Contributed by Siti Fazila Ahmad (Curriculum Planning and Development Division 1, MOE), Marrissa Mohd Taib (Yuhua Primary School) and Marhaini Rahmat (Bukit View Secondary School), for SingTeach Issue 71.
A team comprising 20 Malay Language Curriculum Leaders partake in an Overseas Immersion Programme at the Assessment Research Centre (ARC), Melbourne Graduate School of Education, University of Melbourne. Supported by the Malay Language Learning and Promotion Committee (MLLPC), participants had an invaluable opportunity to visit schools and engage in professional dialogue with academicians and fellow educators. Prior to the programme, 12 school participants conducted a classroom-based research to investigate the practice of using feedback and synthesize the evidence related to the power of feedback to improve teaching and learning.
This is the story of our research journey…
Know Thy Impact
Mdm Marrissa Mohd Taib, Level Head (Malay Language) at Yuhua Primary School, focused her research on developing students reading comprehension skills. She had observed that her Primary 6 pupils were generally weak in identifying the main points and crafting answers to the questions. Although they used text annotation strategy, they struggled to provide accurate answers to most comprehension questions.
Marrissa used a formative assessment tool 3-2-1 Exit Pass to bridge the gap between what was taught and what was learnt on the application of the text annotation strategy to answer comprehension questions. She gathered pupils’ feedback to enable her to better understand the learning gap and plan subsequent lessons to address their weaknesses in reading comprehension.
Giving Students a Voice in Their Learning
To achieve the expected level of progress, a further intervention was administered to five pupils out of a class of 31. Assessment dialogue, as an intervention tool, allowed pupils to articulate their learning and the teacher to clarify misconceptions.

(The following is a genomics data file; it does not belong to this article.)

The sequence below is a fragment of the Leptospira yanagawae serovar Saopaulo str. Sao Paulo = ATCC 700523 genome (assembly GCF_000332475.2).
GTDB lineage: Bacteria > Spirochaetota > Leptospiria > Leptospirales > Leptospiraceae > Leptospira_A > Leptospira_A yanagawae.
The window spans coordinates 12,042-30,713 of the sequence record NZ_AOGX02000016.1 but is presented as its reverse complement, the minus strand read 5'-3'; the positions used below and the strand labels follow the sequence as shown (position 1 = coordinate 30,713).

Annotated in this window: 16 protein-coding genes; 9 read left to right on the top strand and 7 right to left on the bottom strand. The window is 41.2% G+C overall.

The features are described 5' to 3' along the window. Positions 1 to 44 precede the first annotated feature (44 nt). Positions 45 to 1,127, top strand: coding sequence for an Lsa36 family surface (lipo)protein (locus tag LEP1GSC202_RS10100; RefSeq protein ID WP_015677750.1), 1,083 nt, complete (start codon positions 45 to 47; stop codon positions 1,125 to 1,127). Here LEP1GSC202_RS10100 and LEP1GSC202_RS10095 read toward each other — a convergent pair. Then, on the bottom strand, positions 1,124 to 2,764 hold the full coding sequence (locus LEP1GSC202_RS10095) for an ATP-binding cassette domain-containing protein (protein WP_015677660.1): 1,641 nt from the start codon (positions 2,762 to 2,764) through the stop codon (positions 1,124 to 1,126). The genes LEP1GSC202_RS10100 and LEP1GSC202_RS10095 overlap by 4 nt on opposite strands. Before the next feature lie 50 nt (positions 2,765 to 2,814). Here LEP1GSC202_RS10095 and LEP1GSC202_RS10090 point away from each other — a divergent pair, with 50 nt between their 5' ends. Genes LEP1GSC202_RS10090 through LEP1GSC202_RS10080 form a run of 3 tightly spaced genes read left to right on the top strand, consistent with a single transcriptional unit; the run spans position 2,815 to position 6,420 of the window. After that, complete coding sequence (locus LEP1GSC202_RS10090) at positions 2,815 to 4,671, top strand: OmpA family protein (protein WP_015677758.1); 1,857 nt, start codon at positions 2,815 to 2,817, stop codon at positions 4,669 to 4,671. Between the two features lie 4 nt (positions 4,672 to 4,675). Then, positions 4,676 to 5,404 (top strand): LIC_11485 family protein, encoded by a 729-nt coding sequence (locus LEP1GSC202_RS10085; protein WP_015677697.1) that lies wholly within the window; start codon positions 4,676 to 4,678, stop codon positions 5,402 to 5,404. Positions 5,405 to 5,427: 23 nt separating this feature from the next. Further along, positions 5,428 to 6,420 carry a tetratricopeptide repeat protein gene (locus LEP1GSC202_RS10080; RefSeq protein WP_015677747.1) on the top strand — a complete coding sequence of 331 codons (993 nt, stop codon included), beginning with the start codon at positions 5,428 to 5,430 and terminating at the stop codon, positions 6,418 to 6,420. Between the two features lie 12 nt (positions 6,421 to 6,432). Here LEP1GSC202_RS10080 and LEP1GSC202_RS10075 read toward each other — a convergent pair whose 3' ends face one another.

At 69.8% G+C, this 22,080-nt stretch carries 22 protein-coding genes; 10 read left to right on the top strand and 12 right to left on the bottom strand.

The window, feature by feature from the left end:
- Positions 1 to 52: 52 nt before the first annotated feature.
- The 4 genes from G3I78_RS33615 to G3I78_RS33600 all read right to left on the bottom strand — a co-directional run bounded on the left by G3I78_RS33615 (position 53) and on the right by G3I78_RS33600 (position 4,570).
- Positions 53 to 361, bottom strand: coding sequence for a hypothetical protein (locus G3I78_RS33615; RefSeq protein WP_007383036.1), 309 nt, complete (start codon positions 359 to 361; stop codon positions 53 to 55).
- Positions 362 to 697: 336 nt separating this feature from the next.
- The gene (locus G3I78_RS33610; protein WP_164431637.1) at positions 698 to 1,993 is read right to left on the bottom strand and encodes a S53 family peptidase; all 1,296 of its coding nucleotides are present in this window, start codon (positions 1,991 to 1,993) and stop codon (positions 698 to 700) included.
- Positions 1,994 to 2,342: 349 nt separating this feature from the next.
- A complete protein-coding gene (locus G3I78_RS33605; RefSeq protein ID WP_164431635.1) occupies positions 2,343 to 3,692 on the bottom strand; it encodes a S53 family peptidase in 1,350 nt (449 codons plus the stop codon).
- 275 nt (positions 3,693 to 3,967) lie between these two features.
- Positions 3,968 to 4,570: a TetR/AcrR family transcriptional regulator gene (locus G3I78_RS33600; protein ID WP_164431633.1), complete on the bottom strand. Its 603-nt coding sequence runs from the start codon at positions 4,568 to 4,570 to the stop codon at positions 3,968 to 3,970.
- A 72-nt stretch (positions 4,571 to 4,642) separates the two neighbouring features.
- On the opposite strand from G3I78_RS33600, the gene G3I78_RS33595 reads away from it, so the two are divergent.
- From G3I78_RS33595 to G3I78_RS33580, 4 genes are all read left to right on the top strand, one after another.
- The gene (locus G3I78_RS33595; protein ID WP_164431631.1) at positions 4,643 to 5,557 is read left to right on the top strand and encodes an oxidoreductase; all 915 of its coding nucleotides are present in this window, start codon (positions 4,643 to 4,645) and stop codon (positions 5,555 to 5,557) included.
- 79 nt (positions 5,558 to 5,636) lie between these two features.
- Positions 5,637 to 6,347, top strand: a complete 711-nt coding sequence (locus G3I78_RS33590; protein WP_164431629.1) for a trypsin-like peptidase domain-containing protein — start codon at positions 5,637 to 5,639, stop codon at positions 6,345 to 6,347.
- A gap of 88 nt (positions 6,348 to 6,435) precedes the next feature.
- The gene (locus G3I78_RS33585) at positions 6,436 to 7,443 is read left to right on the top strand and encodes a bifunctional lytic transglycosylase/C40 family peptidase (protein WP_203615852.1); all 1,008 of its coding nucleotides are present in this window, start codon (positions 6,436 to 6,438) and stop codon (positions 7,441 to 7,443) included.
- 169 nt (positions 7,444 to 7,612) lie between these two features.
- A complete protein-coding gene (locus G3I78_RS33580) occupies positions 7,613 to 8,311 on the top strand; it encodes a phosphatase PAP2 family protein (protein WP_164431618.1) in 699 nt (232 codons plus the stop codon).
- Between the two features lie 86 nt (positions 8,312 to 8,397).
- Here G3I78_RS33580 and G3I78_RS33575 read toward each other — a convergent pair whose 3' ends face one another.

“Through the Exit Pass and Assessment Dialogue, I discovered that these pupils did not have a clear understanding of the self-check acronym, BITE, that I taught them,” Marissa shares.
“This resulted in incomplete self-check of their work, hence the submitted work did not meet the success criteria that was explicitly stated. Through this two-way conversation, I decided to re-teach the lesson on self-check acronym as this was necessary to meet the pupils learning needs.”
Reflective Practice on Teacher Feedback
For Mdm Marhaini Rahmat, Subject Head (Malay Language) at Bukit View Secondary School, her research studied the effectiveness of teachers’ individual e-feedback to improve students’ e-mail writing in her lower secondary class. The Student Learning Space (SLS) platform was used since the school had embarked on a one-to-one computing for students.
Reflecting on her current practice of returning assignment a week after its completion, it surfaced one pertinent issue: The feedback might not be as impactful as students need not immediately act on closing their learning gap, simply because the teacher would have moved on to another topic or language skill.
Marhaini assesses that, “This delay would also mean a delay in intervention. The impact on students’ subsequent work may also not be as effective as feedback given during the actual process of writing.”
Harnessing Affordance of Technology
“My goal is for students to receive timely formative feedback while the lesson activity is still on-going.”
–Marhaini, on what she hopes to achieve